Sunday, 10 March 2013

Genghis Khan and the Silk Road

File:Silk route.jpg

The Silk Road-image courtesy of Wikipedia

It was Genghis Khan’s plan to conquer all of the Silk Road. The importance of the Silk Road to him and the Mongol Empire would be hard to overstate. The trade along this economic superhighway connected the exchange of goods not only between Asia and Europe but also with Africa. The prosperity created from trade on the Silk Road had fostered the development of the civilizations in all three continents and in particular China, India and Arabia. Jewels, gold and silver that flowed among the connected traders there were in unimaginable quantities. In his wisdom he knew it would be impossible to control all of it for very long. But the amount of short term wealth it would bring to him and Mongolia was staggering. Within his plan long the long term trade would continue to benefit his nation for many generations after his death.

Genghis Khan had made substantial progress in capturing the rich trading centers along its northern routes. Still a few in Afghanistan and Iran remained untouched. So in 1221 after dividing his forces and separating from his generals Subutai and Jebe, Genghis Khan took his army and headed into the Hindu Kush in Afghanistan.

The city of Herat was one such trading center. After overcoming its defenses the Great Conqueror spared the inhabitants. Shortly afterward they rose up in revolt against the Mongols. Then Genghis Khan showed no mercy. He was quoted as saying "Since the dead have come to life, I command you to strike their heads from their body." Well over a hundred thousand were slaughtered with only a few survivors.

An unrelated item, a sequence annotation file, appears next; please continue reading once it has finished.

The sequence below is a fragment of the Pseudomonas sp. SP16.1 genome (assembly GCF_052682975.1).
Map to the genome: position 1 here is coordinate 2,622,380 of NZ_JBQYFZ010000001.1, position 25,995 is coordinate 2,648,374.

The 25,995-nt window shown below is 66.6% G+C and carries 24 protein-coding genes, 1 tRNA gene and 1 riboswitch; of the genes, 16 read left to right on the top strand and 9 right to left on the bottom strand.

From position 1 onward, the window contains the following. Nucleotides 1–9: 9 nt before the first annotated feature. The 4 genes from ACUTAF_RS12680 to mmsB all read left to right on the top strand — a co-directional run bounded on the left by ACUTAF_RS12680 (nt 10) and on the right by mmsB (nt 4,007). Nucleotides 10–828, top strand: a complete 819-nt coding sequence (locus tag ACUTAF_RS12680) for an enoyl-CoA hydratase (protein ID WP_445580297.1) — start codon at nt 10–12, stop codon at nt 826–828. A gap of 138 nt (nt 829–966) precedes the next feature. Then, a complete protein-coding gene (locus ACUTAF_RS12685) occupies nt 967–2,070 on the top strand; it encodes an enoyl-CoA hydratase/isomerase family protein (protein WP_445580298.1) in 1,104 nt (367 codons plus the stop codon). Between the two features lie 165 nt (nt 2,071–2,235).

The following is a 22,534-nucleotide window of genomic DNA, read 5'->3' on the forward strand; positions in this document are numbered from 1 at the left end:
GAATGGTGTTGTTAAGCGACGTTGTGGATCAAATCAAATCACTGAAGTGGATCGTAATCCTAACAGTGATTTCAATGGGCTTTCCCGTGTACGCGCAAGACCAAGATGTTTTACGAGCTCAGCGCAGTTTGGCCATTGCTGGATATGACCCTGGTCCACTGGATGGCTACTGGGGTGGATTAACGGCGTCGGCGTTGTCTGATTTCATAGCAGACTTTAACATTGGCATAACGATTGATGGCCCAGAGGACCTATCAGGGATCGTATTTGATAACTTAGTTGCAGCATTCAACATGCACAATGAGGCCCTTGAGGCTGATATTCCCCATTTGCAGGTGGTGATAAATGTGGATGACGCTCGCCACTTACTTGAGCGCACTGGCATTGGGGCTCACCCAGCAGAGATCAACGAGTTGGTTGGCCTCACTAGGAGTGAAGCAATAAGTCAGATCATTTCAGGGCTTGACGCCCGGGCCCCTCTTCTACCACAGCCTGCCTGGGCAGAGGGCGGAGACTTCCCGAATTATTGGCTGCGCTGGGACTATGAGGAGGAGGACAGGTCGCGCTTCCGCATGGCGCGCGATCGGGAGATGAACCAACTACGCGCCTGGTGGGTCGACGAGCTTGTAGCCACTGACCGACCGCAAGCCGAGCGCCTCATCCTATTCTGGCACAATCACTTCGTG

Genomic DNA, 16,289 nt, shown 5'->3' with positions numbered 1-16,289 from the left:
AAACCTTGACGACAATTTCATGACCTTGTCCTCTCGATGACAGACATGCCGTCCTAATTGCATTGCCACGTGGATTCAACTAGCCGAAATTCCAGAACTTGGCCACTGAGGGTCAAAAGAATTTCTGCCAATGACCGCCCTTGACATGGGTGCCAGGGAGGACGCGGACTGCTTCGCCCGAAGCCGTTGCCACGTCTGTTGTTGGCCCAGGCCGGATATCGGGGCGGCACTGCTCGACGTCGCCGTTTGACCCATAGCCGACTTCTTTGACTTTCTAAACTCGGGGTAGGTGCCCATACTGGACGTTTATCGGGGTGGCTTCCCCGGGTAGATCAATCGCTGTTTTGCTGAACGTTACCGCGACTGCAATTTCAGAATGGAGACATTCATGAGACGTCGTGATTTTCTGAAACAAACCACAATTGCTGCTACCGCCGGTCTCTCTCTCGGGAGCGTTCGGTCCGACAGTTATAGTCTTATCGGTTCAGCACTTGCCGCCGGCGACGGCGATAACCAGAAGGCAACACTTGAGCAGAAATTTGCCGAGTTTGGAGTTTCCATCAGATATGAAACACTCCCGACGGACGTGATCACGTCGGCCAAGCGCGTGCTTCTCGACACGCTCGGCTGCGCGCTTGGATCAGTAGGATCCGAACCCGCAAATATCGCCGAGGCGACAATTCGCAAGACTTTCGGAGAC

A similar rebellion in Nishapur in Iran had resulted in a reported half million dead in 1219. Genghis Khan was not a master to be trifled with.

The people of “the Mother of Cities”, Balk, in Afghanistan were killed in mass. Only craftsmen and artisans that were of value were saved and transported back to Mongolia.

Some scholars, engineers, artisans and craftsmen had been spared previously in the conquest of ancient Ghazni, Iran for their knowledge and use back in the Mongol capital.

Besides the depopulation of these trading centers, the Mongol destruction of irrigation systems took place. 


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Since 1227, finding the Tomb of Genghis Khan has been the obsession of tyrants, adventurers and treasure hunters. All have failed to find it. It is a Genghis Khan fact that, looking at a map today, he had conquered a geographic area which would include 30 countries and 3+ billion people.

The legend says that, in order to keep his tomb’s location secret, Genghis Khan slaughtered hundreds if not thousands of his captives after they had been forced to dig his burial site. He had amassed untold wealth with enormous quantities of jewels, gold and silver from his conquests that are believed to be buried with him.

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